Winter’s Thief is a medieval-like tale of a king’s secret adoption scheme to create an heir to the throne, because the queen cannot bear children. The story takes us into the lives of the characters providing security and those who wish to see the princess dead. Oscar, the captain of the guard, instrumental in the success of the king’s scheme, has second thoughts when his farmer son meets the princess several years later. Their budding romance struggles as they battle treason, spies, revenge, assassination, kidnapping, abduction, ambush, social class, beasts, and parents.
Targeted Age Group:: Young adult plus middle reader
What Inspired You to Write Your Book?
For Winter’s Thief, the idea came from a completely different source than other stories. Kathryn Elizabeth Jones, mentor turned editor, asked if I would write a page and a half story inspired by a card pulled randomly from a deck. The card contained a reproduction of the Bernardo Martorell painting titled Saint George Killing the Dragon—a castle, princess, knight, and a dragon. I was not thrilled with the assignment and put it off until a couple hours before our meeting. With little time to proof, I had to be at my best. It turned out pretty good. Over the next month Kathryn talked me into five pages, ten pages, a couple of chapters, and then a book.
Usually, I get a story idea from a newspaper article, TV newscast, friend’s story telling, or what I might hear waiting to board a plane. Then I will take a few days to draft settings, plot twisting, and characters needed to support the story.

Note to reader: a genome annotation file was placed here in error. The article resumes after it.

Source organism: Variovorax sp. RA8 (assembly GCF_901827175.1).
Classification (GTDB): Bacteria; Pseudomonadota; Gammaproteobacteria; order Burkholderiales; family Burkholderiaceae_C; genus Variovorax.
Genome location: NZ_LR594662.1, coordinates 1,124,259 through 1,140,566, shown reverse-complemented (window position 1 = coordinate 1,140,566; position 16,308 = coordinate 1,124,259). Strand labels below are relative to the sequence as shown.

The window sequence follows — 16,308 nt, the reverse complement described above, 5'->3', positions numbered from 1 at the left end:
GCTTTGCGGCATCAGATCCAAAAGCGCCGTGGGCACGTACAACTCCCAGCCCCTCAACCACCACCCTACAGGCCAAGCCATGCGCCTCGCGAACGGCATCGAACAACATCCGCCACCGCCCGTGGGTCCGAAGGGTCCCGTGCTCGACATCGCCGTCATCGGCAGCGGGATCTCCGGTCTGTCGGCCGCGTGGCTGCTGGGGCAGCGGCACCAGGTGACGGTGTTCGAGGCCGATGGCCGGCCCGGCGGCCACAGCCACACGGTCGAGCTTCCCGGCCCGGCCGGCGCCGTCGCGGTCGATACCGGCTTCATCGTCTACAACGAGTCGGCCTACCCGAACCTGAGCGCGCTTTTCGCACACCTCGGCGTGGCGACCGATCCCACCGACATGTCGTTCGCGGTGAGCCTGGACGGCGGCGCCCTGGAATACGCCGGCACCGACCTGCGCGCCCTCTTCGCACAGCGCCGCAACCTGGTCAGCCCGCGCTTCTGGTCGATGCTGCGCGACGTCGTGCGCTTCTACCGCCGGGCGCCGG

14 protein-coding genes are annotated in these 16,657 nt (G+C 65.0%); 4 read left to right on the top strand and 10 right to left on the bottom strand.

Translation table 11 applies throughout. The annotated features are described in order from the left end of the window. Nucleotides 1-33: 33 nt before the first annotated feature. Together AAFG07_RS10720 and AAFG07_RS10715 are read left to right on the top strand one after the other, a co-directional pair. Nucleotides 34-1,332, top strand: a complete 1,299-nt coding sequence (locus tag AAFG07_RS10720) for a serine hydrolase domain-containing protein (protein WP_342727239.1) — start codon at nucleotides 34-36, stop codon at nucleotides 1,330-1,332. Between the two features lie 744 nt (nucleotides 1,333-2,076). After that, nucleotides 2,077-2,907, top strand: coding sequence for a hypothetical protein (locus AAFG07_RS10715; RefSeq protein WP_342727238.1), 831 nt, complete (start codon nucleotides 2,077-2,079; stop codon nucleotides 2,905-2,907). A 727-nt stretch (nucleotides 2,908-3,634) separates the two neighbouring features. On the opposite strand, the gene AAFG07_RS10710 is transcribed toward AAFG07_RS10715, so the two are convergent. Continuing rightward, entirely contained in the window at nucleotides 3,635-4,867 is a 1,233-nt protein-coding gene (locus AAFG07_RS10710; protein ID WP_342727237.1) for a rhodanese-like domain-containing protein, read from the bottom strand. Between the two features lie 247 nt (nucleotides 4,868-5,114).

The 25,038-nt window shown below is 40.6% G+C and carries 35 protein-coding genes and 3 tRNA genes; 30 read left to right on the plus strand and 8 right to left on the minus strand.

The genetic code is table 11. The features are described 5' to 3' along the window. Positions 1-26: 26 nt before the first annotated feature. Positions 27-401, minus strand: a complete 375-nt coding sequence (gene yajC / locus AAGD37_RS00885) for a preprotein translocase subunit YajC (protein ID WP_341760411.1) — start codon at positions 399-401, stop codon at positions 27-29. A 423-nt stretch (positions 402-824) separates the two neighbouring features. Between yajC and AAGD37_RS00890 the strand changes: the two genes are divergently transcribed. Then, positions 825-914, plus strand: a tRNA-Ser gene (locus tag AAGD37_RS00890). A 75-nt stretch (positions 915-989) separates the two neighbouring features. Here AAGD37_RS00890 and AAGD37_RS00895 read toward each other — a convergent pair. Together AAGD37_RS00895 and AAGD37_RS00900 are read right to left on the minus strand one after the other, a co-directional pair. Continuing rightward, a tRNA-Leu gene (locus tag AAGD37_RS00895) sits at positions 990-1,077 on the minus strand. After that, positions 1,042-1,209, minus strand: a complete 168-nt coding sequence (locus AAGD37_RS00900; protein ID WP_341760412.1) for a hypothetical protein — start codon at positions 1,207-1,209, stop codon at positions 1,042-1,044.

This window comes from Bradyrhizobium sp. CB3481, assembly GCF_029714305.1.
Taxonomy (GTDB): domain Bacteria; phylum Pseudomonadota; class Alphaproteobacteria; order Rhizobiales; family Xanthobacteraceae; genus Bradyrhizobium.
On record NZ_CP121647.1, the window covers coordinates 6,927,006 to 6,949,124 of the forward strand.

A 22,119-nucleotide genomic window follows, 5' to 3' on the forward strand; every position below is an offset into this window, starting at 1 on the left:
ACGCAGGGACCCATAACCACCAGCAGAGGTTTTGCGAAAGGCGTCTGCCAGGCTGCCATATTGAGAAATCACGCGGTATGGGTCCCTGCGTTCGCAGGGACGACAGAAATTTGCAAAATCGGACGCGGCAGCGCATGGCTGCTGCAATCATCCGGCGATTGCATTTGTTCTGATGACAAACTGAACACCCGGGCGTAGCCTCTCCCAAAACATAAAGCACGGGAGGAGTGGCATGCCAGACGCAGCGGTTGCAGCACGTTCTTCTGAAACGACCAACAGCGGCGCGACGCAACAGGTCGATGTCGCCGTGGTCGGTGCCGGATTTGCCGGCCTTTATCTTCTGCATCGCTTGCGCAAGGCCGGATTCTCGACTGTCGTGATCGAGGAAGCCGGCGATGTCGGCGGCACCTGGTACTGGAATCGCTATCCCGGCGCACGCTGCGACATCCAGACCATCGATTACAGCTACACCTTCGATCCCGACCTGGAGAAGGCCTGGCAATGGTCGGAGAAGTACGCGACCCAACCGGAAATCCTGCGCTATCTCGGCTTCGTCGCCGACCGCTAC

How Did You Come up With Your Characters?
The story needed a physically strong and mentally tough character to be the glue for the others—Oscar was that knight. Oscar’s other character assignment was to be a loving and caring husband and father. Later in the story, the Princess’s boyfriend had to “come from good stock”, logically Oscar’s son. But, the story required the son to need skills (archery, hunting, survival) to keep a job in the market, or he would never have met the princess. All skills were taught by Oscar.
To balance the story, the antagonist has to be just as powerful, or more so, if his revenge scheme was to work.
Listening to the story from the characters point of view, helped decide which characters made the book.
When Althea and Kendrick first meet. He’s a full-grown man but still had boyish elements in his personality. She was in peasant disguise, disgusted with his reaction to her, but intrigued.
Her eyes seemed familiar. The bruise was irresistible. He had to touch it.
“Have we met before? What is your family name?” Kendrick asked as he lightly touched the darkening bruise.
She flinched uncomfortably, “No. We have not met.” The reply was quick. “What are you doing?” Couldn’t he just forget about the bump?
“It is so big and ugly,” he said.
She stood and swayed a couple times placing her hand on the cart’s edge. She rubbed her temple with the other hand.
Kendrick moved to catch her.
“Oh, you —” She staggered away.
Althea was glad Kendrick couldn’t read her mind for she found him immature, egotistical, and a boaster. She would have been happier talking to a frog. But still, something about him intrigued her.
About the Author:
Writing was a relatively new adventure for me. My career path had been manufacturing management until about three years ago when health forced me to retire. A few years previous, I began writing travel journals with a humorous under current—recording observations of cultural differences, language mishaps, and other travels. Several journal readers suggested I try writing. It has become a fun and rewarding occupation.
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